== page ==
Bridget De Maria is a sophomore and double major in communication and theatre who is involved in lots of different areas of campus.
She creates events on Programs Board, provides tours for incoming students as a presidential host, guides students as a peer advisor, is a theatre department assistant and performs on stage. De Maria has been in several plays, performs with the university’s improv team every other Thursday night and will be both working and performing in the Competing for the Crown event this year.
De Maria said that 10 years from now she wants to be an actress in New York. She believes that theatre is important because it allows people to walk in the shoes of another person for a while.
“I think theatre is so important, not just for me, but for everybody. Just the idea of thinking about things in different perspectives—that’s really what theatre is. It’s just looking at something from a different perspective, stopping your life for a little bit and dreaming while you’re awake,” De Maria said.
De Maria said that only through positivity and hard work has she been able to persist through struggles and accomplish her goals.
“I couldn’t do anything if I wasn’t positive; I wouldn’t be here. I wouldn’t be doing theatre if I didn’t have an optimistic outlook. I would’ve stopped when I was small and not getting parts,” De Maria said.
De Maria started performing at a young age. She said that watching her father perform inspired her to pursue her dreams as well. Her father, John De Maria, is a singer and songwriter. Even though he had a corporate job during her childhood, he said he made sure to keep music in his family’s life.
“When you discover something for yourself, it’s much more important to you. When she was little, we would play songs around the house. We always had music on,” John De Maria said. “Seeing me perform at church, I’m sure that was in there somewhere, but all along the way there was also a musical influence outside of me. Even her preschool teacher would put on a Christmas show and they would sing and dance, and she just loved it.”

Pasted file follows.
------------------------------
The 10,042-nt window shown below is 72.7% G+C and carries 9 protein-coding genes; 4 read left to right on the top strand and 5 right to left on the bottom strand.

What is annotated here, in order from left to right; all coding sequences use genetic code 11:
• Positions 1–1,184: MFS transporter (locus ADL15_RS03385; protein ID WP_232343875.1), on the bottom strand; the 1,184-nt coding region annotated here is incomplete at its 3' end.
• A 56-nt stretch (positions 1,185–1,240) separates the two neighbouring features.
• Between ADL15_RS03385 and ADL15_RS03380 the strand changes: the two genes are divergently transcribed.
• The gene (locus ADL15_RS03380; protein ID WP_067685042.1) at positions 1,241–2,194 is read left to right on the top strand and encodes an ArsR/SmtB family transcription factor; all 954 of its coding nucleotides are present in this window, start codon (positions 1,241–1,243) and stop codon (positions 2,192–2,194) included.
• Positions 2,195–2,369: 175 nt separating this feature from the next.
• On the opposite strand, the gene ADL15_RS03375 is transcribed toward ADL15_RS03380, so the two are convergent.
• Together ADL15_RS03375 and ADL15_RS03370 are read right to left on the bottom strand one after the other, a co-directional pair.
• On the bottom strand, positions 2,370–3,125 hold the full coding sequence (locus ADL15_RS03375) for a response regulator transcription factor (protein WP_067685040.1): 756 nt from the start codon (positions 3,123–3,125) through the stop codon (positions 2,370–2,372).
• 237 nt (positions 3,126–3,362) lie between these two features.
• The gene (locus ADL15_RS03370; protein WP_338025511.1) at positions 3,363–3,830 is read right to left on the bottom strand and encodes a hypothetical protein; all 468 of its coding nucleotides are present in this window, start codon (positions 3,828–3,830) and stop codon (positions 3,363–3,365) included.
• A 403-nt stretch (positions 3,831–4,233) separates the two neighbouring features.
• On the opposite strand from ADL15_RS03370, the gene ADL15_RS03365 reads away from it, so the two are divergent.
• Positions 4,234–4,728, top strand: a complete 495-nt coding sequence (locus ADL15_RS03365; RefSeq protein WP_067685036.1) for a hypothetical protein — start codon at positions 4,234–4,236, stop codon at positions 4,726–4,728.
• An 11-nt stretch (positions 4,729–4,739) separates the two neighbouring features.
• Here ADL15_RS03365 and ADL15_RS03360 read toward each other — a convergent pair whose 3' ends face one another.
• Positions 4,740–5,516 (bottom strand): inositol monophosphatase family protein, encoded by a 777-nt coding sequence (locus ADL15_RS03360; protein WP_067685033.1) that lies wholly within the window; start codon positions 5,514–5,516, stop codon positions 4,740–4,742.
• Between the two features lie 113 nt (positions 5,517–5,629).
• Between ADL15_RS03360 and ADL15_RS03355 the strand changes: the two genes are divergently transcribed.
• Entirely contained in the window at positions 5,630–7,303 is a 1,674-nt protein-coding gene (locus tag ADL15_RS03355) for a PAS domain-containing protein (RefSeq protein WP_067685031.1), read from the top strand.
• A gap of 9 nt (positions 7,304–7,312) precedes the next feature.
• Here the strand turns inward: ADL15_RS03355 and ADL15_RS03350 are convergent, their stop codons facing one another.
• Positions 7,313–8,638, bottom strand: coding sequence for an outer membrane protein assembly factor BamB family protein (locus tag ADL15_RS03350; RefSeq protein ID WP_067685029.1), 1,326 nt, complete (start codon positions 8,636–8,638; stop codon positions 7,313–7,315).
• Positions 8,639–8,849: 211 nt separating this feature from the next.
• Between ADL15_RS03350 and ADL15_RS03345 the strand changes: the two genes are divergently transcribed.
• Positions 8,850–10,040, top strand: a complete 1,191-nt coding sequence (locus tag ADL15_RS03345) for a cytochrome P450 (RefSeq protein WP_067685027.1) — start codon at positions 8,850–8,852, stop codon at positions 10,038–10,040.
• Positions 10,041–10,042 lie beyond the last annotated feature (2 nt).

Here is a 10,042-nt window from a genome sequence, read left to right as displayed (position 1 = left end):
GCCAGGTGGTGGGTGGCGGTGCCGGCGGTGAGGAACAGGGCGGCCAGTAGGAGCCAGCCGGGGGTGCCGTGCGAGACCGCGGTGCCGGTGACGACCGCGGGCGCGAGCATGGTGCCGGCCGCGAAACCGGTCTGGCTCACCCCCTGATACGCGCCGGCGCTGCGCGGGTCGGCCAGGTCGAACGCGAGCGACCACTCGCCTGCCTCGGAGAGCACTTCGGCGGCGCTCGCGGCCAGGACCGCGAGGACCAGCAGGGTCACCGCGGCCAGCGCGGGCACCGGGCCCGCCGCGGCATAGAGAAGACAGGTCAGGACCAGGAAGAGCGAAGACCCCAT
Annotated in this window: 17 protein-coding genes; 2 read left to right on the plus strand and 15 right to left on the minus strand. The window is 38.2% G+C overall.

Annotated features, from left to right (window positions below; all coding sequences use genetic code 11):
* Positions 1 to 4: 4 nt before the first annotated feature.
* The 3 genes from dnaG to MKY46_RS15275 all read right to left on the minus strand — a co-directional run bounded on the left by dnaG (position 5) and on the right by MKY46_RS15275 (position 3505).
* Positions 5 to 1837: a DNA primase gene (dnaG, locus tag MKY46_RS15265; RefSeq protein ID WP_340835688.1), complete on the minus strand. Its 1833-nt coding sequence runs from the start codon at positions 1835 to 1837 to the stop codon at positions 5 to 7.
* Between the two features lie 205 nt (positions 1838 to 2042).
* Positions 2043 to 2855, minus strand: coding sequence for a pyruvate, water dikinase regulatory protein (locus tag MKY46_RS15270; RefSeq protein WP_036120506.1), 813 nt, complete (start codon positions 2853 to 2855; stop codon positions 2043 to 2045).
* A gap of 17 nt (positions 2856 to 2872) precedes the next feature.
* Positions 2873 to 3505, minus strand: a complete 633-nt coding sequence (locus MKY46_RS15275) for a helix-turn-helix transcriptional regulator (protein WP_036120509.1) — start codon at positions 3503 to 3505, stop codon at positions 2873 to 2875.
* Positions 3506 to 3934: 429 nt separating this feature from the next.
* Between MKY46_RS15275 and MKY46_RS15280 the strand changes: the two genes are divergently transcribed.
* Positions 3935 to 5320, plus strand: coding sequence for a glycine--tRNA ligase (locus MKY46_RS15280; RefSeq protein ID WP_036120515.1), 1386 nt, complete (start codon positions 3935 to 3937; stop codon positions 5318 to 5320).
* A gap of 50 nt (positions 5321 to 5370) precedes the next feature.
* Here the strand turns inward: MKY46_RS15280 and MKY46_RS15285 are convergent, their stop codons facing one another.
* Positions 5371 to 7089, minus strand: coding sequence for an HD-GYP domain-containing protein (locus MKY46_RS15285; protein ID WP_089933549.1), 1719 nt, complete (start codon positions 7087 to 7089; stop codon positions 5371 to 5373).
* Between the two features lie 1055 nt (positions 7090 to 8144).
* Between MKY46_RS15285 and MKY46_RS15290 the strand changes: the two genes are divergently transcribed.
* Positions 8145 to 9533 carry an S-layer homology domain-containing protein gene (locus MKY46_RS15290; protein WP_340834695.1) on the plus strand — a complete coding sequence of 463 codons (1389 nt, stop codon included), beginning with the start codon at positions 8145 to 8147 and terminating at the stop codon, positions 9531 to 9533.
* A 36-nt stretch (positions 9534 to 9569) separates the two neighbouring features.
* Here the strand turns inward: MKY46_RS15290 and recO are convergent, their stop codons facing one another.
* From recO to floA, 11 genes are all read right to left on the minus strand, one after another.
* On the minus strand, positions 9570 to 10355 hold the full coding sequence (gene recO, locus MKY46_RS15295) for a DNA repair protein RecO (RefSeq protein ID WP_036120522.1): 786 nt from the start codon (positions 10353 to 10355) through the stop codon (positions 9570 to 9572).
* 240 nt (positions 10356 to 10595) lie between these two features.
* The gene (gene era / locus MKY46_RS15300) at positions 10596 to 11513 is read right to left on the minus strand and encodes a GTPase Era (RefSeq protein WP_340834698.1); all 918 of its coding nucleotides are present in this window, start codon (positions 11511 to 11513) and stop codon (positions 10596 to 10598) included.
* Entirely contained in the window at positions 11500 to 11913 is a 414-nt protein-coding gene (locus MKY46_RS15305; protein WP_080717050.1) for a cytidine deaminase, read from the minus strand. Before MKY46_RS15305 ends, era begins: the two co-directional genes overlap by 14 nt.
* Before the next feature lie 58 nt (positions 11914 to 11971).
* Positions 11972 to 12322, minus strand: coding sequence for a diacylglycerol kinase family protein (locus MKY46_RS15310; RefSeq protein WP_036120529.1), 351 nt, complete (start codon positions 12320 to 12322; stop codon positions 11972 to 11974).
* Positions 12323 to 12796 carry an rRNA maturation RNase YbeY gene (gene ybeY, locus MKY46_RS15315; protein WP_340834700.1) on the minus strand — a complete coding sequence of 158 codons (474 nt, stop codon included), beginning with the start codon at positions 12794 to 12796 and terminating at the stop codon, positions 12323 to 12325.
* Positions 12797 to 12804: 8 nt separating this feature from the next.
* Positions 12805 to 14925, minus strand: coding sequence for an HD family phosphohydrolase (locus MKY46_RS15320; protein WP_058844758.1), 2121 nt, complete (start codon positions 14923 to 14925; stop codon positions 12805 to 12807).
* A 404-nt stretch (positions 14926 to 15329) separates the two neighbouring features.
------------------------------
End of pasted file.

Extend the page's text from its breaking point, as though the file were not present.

Bridget De Maria’s father said that he knew about his daughter’s talent at a young age. He used to read nursery rhymes to her, and over time, she learned to recite them for herself.
“She was just learning to speak, less than two years old… we were at a dinner and I said, ‘Bridget let’s do Hickory Dickory Dock’, and Bridget was able to say it. Her nana’s eyes lit up with amazement and shock,” John De Maria said.
Senior Programs Board Director Samantha Schindler said that Bridget De Maria’s positivity is one of her strongest traits. One of the accomplishments that Schindler said that she admires is that of her giant book backdrop creation for last year’s spring formal pictures.
“She was into the idea of making a book as a backdrop for pictures. She tackled that project head on. If you went to spring formal last year, it was absolutely gorgeous… Even though some stuff went wrong, she pushed through and everyone loved it,” Schindler said.
Schindler said that there were times that she felt discouraged, but after talking to her fellow Programs Board member, she was ready to take on tasks. She said that it is Bridget De Maria’s positivity that encourages all those around her to work hard and have fun.
“She brings it all and helps other people. Even when the situation seems bleak, she still stays positive,” Schindler said.
Michael Arndt is one of Bridget De Maria’s theatre professors and has directed plays. Arndt said that De Maria is a talented and determined actress. In one play, a character was written as a male and was later switched to a female for De Maria. He also noted her hard work both in and out of the classroom.
“Just last week, the theatre students went to the American College Theatre Festival. Bridget took it upon herself to arrange travel arrangements for students, petitions for funds and organize that whole trip,” Arndt said.
Arndt said that through her positivity, capability and hard work, she has accomplished a lot more than other people her age.
“She became a department assistant this year as a sophomore, which is rather unusual. Usually our department assistants are juniors or seniors. She showed leadership her freshman year and as a result was noticed by not only her peers, but the faculty too,” Arndt said.
*Updated 12:12 p.m. 02/27/18. Photo credit corrected.